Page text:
One of the UK’s sweethearts, KT Tunstall, will bombard iPods around the world with her latest pop-music songs when Tiger Suit comes out. Tunstall isn’t giving much love to the States, though. The singer hails from Scotland, the album was recorded in Berlin and was only released by English record labels. If you can’t afford to travel abroad this year, buy Tiger Suit and you can pretend you’re backpacking through Europe.
(VIDEO GAME RELEASE) “CASTLEVANIA: LORDS OF SHADOW” RELEASE DATE: TUESDAY, OCT. 5 PLATFORMS: PLAYSTATION 3, XBOX 360 RATING: MATURE
(VIDEO GAME RELEASE) “NBA 2K11” RELEASE DATE: TUESDAY, OCT. 5 PLATFORMS: PLAYSTATION 3, XBOX 360, PLAYSTATION
The long and storied franchise of “Castlevania” hits consoles again with a return of the series’ Belmont family. Gabriel Belmont, a holy knight, is on a mission to protect the good people in the world. Meanwhile, the Lords of Shadow (they are evil if you couldn’t tell) plan to destroy the world’s alliance with the heavens. In other words, you are good, you bash buttons and you fight bad guys. Except that it’s “Castlevania,” so you know it’s going to look good and be ripe with fantasy lore.
Hoops season is around the corner. Get in the mood by playing Electronic Arts’ latest edition of NBA 2K. Before the season even starts, basketball fans will get a chance to see what the Lebron James/Dwayne Wade/Chris Bosh threeheaded monster will look like on the court. If that sounds too easy, you can always try taking the Los Angeles Clippers to the NBA Finals. Because we all know that will never, ever happen in the real world. Sorry, Clips, LA is the Lakers’ town.
2, PSP, WII
MOVE • 10.01.10
Maître de MOVE
Freedom by Fashion * awareness about Human trafficking: revealed raised human trafficking.
KRISSY TRIPP food columnist
Fruit benefits students Fruit really is all it’s hyped up to be, and most college students could use a bit more in their diet. What’s not to love about it anyway? It’s sweet like a dessert, so it’ll satisfy your sugary cravings. Plus, it’s made mostly of water, so it’s better for your waistline than carbridden sweet treats. If you’re not yet sold, keep in mind the health benefits. Many fruits fight cancer, heart disease and high cholesterol. Sure, you might not want to start recipe worrying about these things until CHOCOLATE you’re over the hill, but fruit helps BANANA now too. SMOOTHIE A good immune system keeps 1 CUP VANILLA LOW-FAT cold and flu season at bay, and YOGURT nobody wants to be the person 1/4 CUP SKIM MILK coughing in the back of a lecture IT 1 BANANA (SLICING MAKES hall. EASIER TO BLEND) Maybe it’s not your thing to keep 2-3 TABLESPOONS OF apples lying around, but here are a CHOCOLATE SYRUP few ways to start incorporating fruit BLEND UNTIL YOUR DESIRED into your daily diet. CONSISTENCY For starters, buy a pack of apples. It’s less than $3 and will last you well over a week. Apples are also some of the best lasting fruit, so you won’t have to worry about throwing them out the week after you buy them. Keeping fruit in your mini-fridge is completely optional too. Eat one for breakfast or after class, or throw one in your bag to eat between classes and save yourself a dollar at the vending machines. If you’re not counting calories, fruit can make a great addition to breakfast. Throw cranberries into muffins or pancakes. This is a good way to eat pancakes sans syrup, which is great for lowering your sugar intake for the day. Raspberries, strawberries and bananas all make great substitutes if you’re not into cranberry goodness. If cooking in the morning isn’t your thing, try slicing a banana and eating it with your Cheerios. Also, keep a little box of blueberries handy. Blueberries are a college student’s best friends, because they’re known to increase brain function and keep a person sharp and focused. Personally, I think blueberries are good plain, but if they’re a bit too tart for you, try sprinkling a little sugar over them. Got a blender? Instead of spending $5 at the j Café, make your own smoothie. Tip: If you want one for breakfast, make it at night and stick it in the fridge. It’ll still taste great the next morning. Try mixing half a cup of low-fat yogurt with half a cup of skim milk, then adding a few of your favorite fruits. If you like your smoothies thicker or thinner, adjust the yogurt/milk ratio accordingly. If you’re not sure what fruits to mix, start with simple mixtures such as strawberry and banana or berry fusion. Eventually, you’ll get more creative. Not sure how to incorporate fruit into lunch or dinner? Try having an apple as a side. It helps freshen breath and tastes good sliced on its own or in a salad. For brown baggers, try putting banana on a peanut butter sandwich. The possibilities are endless, and the mass of flavors makes it impossible to not find something you like.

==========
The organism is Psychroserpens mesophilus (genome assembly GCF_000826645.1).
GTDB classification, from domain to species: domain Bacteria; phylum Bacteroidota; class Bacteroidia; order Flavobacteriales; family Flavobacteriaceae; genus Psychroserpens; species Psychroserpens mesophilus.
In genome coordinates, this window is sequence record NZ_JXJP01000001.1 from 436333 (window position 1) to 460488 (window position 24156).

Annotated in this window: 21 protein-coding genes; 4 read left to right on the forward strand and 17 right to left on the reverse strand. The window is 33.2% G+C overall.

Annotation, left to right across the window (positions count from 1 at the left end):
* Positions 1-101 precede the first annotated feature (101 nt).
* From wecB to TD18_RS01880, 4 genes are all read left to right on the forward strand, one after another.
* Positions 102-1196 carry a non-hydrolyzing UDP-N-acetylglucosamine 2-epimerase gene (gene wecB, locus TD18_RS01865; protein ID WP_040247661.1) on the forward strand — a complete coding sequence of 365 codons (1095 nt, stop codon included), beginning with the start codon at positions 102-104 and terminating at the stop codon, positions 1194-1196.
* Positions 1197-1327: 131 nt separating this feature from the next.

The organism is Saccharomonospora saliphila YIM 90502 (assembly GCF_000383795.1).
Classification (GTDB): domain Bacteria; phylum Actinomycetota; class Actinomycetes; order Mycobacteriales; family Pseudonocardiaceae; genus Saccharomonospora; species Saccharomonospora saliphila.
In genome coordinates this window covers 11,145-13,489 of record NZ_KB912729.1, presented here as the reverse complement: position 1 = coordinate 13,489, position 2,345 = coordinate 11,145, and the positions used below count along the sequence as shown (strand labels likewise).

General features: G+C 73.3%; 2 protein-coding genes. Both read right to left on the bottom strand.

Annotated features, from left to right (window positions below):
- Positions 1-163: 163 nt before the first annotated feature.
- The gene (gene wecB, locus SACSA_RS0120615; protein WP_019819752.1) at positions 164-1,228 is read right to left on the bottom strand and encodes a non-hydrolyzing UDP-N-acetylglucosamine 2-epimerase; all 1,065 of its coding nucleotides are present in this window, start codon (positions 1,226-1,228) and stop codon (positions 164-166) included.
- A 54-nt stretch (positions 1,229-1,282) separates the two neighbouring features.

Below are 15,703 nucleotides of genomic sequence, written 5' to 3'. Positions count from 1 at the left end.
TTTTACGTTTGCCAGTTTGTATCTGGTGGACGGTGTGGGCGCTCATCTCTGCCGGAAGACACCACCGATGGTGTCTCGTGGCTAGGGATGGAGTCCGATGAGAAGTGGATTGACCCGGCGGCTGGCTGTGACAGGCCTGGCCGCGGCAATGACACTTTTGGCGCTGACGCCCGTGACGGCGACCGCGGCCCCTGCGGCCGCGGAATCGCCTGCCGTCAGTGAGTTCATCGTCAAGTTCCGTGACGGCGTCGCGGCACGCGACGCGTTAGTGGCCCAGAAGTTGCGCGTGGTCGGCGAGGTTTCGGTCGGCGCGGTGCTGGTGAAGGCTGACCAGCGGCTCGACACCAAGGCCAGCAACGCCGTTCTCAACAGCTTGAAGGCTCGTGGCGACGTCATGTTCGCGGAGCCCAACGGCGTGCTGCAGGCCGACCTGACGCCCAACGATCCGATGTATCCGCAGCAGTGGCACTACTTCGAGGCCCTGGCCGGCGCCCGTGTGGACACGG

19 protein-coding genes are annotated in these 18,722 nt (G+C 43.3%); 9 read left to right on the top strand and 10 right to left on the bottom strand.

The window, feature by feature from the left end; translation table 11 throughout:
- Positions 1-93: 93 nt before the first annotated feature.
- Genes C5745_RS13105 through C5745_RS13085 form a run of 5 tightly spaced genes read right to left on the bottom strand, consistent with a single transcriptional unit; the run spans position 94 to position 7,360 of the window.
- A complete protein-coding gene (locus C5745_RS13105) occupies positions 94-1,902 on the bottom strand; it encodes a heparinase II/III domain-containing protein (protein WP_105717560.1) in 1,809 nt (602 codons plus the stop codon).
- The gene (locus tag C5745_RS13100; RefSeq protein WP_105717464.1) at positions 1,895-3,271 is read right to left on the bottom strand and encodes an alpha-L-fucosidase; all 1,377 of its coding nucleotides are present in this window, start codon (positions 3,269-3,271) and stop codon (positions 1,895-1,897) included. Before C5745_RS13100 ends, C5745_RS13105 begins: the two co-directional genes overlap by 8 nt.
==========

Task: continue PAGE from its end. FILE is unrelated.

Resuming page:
krissy tripp | food columnist